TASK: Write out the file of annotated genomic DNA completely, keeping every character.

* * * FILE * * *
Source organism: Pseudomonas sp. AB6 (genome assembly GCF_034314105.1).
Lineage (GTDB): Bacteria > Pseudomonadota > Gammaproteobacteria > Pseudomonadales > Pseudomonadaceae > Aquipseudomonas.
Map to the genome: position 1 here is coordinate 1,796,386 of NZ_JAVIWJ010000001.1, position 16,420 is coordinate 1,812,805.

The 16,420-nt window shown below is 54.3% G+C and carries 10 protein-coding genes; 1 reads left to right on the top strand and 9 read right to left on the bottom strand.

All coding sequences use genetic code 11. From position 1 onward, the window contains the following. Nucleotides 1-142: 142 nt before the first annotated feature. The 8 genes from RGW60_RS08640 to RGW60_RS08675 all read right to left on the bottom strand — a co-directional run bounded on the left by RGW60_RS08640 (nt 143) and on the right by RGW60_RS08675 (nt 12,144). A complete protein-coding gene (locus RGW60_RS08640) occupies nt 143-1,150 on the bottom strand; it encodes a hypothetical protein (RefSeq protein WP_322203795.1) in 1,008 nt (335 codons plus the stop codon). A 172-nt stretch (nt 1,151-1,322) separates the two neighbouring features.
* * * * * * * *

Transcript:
Source organism: Pseudomonas sp. AB6 (genome assembly GCF_034314105.1).
Lineage (GTDB): Bacteria > Pseudomonadota > Gammaproteobacteria > Pseudomonadales > Pseudomonadaceae > Aquipseudomonas.
Map to the genome: position 1 here is coordinate 1,796,386 of NZ_JAVIWJ010000001.1, position 16,420 is coordinate 1,812,805.

The 16,420-nt window shown below is 54.3% G+C and carries 10 protein-coding genes; 1 reads left to right on the top strand and 9 read right to left on the bottom strand.

All coding sequences use genetic code 11. From position 1 onward, the window contains the following. Nucleotides 1-142: 142 nt before the first annotated feature. The 8 genes from RGW60_RS08640 to RGW60_RS08675 all read right to left on the bottom strand — a co-directional run bounded on the left by RGW60_RS08640 (nt 143) and on the right by RGW60_RS08675 (nt 12,144). A complete protein-coding gene (locus RGW60_RS08640) occupies nt 143-1,150 on the bottom strand; it encodes a hypothetical protein (RefSeq protein WP_322203795.1) in 1,008 nt (335 codons plus the stop codon). A 172-nt stretch (nt 1,151-1,322) separates the two neighbouring features.